by Juan Diaz
Dir. Lila Avilés, Mexico, Kino Lorber
In The Chambermaid, Lila Avilés crafts an empathetic study of a lonely housekeeper, Eve (Gabriela Cartol), grinding through a near-Sisyphean cleaning job in order to eke out a better life. Though inspired by Sophie Calle’s The Hotel, a photographic project in which the French artist worked as a chambermaid to surreptitiously take photos of guests’ personal belongings, Avilés’s debut film is hardly voyeuristic. It is instead an intimate look at the unseen labor of a young woman whose stirrings of desire and hope bump up against a difficult reality.
Despite her present circumstances, Eve is actively focusing on her future. She is taking GED classes before her shifts, and seeking a promotion onto a higher floor. During the work week she sleeps in a hiding spot in the hotel to avoid a brutal commute. Her actual home is nearly two hours away on the outskirts of Mexico City, so she entrusts the care of her child to a friend. She is only able to check in with her son over the phone during her limited breaks. The film never leaves the hotel, underscoring Eve’s confinement and the extent of her sacrifice. In Mexico and Latin America, poor women have historically been forced to seek employment far from home and family, and Eve’s situation is a modern iteration of this phenomenon.
Eve resists making the hotel her home. She does not appear to have many friends, and during lunch breaks keeps to herself and her homework. A window-washer makes romantic overtures, even drawing a soapy heart on the window of a room she is cleaning—she responds by closing the blinds. What others take for awkwardness or meekness is more of a repression in the service of her work. To render Eve’s isolation, Avilés often uses a shallow depth of field, in which only the immediate foreground—frequently Eve’s face—is in focus. The world around her is superfluous, a distraction from her work.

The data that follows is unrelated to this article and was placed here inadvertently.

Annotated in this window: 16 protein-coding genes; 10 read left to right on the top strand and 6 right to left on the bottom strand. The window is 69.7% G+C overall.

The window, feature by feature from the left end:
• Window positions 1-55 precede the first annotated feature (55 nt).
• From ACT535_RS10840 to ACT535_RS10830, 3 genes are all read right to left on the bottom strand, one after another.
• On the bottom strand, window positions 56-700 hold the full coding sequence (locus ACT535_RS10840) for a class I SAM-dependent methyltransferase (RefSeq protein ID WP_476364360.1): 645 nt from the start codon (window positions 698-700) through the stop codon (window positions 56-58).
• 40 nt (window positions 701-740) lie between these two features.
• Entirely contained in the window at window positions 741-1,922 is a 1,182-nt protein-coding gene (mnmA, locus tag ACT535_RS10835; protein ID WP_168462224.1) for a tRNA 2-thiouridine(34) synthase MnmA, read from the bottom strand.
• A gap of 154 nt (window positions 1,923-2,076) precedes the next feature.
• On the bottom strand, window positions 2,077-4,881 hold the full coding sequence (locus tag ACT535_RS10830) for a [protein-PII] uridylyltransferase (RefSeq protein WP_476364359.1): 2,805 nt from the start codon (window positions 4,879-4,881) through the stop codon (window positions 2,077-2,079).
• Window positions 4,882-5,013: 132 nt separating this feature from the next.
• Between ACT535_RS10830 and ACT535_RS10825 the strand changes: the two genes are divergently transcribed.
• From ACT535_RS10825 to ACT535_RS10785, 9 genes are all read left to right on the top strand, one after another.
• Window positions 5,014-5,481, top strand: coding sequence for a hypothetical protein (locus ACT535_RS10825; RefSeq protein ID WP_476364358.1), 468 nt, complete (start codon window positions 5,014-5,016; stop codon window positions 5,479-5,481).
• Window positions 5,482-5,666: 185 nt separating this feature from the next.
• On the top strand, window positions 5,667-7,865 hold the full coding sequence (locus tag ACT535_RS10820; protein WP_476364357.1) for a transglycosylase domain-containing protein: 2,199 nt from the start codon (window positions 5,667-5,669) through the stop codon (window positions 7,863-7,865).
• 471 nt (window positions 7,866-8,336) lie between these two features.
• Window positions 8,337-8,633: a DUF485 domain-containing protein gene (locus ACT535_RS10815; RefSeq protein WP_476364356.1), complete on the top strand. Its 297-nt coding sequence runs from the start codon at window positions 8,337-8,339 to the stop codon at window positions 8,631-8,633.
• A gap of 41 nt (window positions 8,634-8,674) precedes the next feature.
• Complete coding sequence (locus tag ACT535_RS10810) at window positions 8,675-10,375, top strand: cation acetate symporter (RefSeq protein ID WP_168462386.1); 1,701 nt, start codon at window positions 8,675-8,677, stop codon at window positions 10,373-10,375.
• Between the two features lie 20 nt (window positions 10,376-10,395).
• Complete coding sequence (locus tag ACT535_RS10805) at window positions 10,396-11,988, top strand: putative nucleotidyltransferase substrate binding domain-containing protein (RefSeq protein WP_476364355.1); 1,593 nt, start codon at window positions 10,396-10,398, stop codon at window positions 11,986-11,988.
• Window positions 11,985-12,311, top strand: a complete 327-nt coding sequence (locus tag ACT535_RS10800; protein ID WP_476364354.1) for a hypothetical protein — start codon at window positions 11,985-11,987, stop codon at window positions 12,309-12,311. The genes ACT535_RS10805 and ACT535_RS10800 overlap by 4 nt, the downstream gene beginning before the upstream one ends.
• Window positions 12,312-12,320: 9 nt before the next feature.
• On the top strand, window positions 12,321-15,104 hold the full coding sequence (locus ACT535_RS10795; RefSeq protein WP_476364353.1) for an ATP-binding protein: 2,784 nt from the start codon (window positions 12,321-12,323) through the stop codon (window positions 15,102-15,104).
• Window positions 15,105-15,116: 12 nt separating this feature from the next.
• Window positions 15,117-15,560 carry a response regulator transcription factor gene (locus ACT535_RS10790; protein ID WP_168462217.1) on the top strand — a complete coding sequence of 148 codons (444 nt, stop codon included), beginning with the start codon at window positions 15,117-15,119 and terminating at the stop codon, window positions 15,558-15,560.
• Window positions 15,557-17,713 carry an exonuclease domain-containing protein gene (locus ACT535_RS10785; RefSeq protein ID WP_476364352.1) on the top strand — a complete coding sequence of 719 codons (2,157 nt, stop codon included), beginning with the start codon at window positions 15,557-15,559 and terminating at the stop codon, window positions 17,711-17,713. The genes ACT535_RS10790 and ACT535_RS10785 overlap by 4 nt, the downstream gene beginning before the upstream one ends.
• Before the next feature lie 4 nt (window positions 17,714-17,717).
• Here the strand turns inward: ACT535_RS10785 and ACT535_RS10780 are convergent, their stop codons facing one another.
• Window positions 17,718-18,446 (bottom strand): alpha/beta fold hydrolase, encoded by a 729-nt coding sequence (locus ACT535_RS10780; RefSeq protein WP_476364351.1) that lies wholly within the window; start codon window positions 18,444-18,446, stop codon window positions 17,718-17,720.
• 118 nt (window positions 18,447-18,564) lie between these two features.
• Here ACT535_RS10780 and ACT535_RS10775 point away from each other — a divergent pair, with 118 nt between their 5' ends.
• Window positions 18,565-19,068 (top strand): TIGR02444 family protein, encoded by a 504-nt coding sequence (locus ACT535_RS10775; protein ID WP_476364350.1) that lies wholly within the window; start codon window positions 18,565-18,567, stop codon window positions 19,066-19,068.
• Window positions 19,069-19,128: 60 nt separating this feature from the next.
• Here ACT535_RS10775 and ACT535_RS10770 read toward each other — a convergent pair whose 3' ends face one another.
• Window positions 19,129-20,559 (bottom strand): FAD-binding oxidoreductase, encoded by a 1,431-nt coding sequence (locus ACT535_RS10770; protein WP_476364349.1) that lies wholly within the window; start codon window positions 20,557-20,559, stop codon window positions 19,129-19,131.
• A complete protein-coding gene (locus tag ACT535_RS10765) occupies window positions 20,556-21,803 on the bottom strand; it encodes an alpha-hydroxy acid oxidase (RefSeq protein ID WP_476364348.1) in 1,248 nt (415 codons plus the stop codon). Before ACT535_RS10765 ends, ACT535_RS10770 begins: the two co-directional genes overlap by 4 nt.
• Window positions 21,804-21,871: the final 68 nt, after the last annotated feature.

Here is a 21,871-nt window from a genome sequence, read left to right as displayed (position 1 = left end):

Avilés’s visual strategy amplifies Eve’s cloistering. Tracking and eye-level shots positioned in strategic corners evoke the following eye of a security camera. It often feels like we are watching a woman imprisoned. Cinematographer Carlos Rossini’s austere color palette and detached camera, nestled in the tight spaces of the hotel rooms, successfully turn a stylish hotel into a cramped prison. Avilés spent years developing her script by observing housekeepers at the same hotel where the film was shot. She accordingly grants her protagonist’s labor a respect rarely seen onscreen. Brushing blood from a bathtub or patting fresh linens into submission, Eve performs her work meticulously. Avilés smartly sits her camera still and lets her actress perform her tasks within the frame, à la Chantal Akerman’s Jeanne Dielman, 23 quai du Commerce, 1080 Bruxelles. And as in that film, even the occasional moment of quiet that Eve gets to enjoy is brimming with silent anxiety.
The film is populated almost entirely by women, their relationships a central part of Avilés’s focus. Eve’s growing relationship with new coworker Miriam, or Minitoy (Teresa Sanchez), is one that initially discomforts her. The lively Minitoy, who had been deported from the U.S., seems to view Eve’s boundaries as a challenge and often asks her indiscreet questions. But her rescue of Eve when she accidentally stains a guest’s linens allows Eve to finally warm up to her, and to begin to accept the possibility of human connection. When Minitoy starts looking like another contender for the promotion, however, it reveals that friendship in a place like this can be fraught.
The Chambermaid incisively explores the ways economic inequities color working women’s interpersonal relationships. Though there is occasional solidarity, there is also an undercurrent of distrust, or an eagerness to re-perform on others the mistreatment visited on them. The woman who operates the elevator curtly reminds Eve she can’t eat her snack, her single meal for the day, inside the elevator. Later, the same woman reveals that an injury put her out of a higher-status job at the hotel, and she was assigned to elevator duty. Eve’s munching of popcorn is an affront to the one space where she has a semblance of control. When a strict supervisor, a former housekeeper herself, writes up Eve for not finishing a room on time, she reminds Eve that discipline was far more severe when she was in her position. These women offer what they think is crucial knowledge to survive.
Eve is not content with just surviving, however. She has a growing interest in the world that lies beyond the hotel’s glass walls. When, near the end of the film, her professional plans take a blow, Eve realizes the folly of giving your life to an institution that sees you as dispensable. Dejected, she sneaks into the upper levels of the building, clutching the second-hand dress she was given by the lost-and-found department as a terribly timed consolation. In a wide shot on the roof of the building (and the first scene set entirely outside), Eve takes in the city view, one she has only seen through the hotel’s windows. The possibility of other horizons has been imprinted on her. That this discovery is relayed so quietly is a testament to Avilés’s humane direction and Cartol’s graceful performance.